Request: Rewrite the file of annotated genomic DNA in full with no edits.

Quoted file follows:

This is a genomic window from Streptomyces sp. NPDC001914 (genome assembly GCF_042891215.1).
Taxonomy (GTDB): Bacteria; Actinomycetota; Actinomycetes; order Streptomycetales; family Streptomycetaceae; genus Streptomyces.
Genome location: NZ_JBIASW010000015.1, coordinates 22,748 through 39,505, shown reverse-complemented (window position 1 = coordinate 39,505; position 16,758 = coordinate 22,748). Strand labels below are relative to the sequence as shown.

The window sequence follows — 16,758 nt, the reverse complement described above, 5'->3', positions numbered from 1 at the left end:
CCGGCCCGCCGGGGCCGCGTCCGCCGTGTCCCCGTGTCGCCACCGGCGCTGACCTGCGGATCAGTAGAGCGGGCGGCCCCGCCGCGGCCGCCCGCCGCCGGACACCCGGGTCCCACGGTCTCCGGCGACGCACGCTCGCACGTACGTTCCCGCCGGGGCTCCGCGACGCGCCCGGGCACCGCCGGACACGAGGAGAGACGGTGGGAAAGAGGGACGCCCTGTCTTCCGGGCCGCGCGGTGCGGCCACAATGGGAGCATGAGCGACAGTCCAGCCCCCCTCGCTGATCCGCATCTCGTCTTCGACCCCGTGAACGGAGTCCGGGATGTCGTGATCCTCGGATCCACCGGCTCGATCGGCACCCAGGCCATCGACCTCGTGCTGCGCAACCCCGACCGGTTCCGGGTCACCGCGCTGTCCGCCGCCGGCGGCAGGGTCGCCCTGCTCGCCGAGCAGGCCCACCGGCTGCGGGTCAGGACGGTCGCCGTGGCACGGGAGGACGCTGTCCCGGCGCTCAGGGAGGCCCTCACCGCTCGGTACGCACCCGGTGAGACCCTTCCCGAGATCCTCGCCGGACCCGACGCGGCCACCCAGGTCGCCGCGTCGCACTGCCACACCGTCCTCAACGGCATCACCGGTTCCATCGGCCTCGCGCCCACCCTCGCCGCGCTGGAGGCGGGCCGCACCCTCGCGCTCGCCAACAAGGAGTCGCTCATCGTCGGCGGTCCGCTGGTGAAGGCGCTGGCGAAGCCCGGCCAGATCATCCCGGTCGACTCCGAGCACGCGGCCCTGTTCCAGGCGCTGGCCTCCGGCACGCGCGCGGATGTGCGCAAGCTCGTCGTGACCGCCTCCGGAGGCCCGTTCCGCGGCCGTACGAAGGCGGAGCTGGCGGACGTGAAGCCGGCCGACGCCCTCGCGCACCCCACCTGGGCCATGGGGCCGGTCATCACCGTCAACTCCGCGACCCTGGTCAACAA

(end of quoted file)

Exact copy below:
This is a genomic window from Streptomyces sp. NPDC001914 (genome assembly GCF_042891215.1).
Taxonomy (GTDB): Bacteria; Actinomycetota; Actinomycetes; order Streptomycetales; family Streptomycetaceae; genus Streptomyces.
Genome location: NZ_JBIASW010000015.1, coordinates 22,748 through 39,505, shown reverse-complemented (window position 1 = coordinate 39,505; position 16,758 = coordinate 22,748). Strand labels below are relative to the sequence as shown.

The window sequence follows — 16,758 nt, the reverse complement described above, 5'->3', positions numbered from 1 at the left end:
CCGGCCCGCCGGGGCCGCGTCCGCCGTGTCCCCGTGTCGCCACCGGCGCTGACCTGCGGATCAGTAGAGCGGGCGGCCCCGCCGCGGCCGCCCGCCGCCGGACACCCGGGTCCCACGGTCTCCGGCGACGCACGCTCGCACGTACGTTCCCGCCGGGGCTCCGCGACGCGCCCGGGCACCGCCGGACACGAGGAGAGACGGTGGGAAAGAGGGACGCCCTGTCTTCCGGGCCGCGCGGTGCGGCCACAATGGGAGCATGAGCGACAGTCCAGCCCCCCTCGCTGATCCGCATCTCGTCTTCGACCCCGTGAACGGAGTCCGGGATGTCGTGATCCTCGGATCCACCGGCTCGATCGGCACCCAGGCCATCGACCTCGTGCTGCGCAACCCCGACCGGTTCCGGGTCACCGCGCTGTCCGCCGCCGGCGGCAGGGTCGCCCTGCTCGCCGAGCAGGCCCACCGGCTGCGGGTCAGGACGGTCGCCGTGGCACGGGAGGACGCTGTCCCGGCGCTCAGGGAGGCCCTCACCGCTCGGTACGCACCCGGTGAGACCCTTCCCGAGATCCTCGCCGGACCCGACGCGGCCACCCAGGTCGCCGCGTCGCACTGCCACACCGTCCTCAACGGCATCACCGGTTCCATCGGCCTCGCGCCCACCCTCGCCGCGCTGGAGGCGGGCCGCACCCTCGCGCTCGCCAACAAGGAGTCGCTCATCGTCGGCGGTCCGCTGGTGAAGGCGCTGGCGAAGCCCGGCCAGATCATCCCGGTCGACTCCGAGCACGCGGCCCTGTTCCAGGCGCTGGCCTCCGGCACGCGCGCGGATGTGCGCAAGCTCGTCGTGACCGCCTCCGGAGGCCCGTTCCGCGGCCGTACGAAGGCGGAGCTGGCGGACGTGAAGCCGGCCGACGCCCTCGCGCACCCCACCTGGGCCATGGGGCCGGTCATCACCGTCAACTCCGCGACCCTGGTCAACAA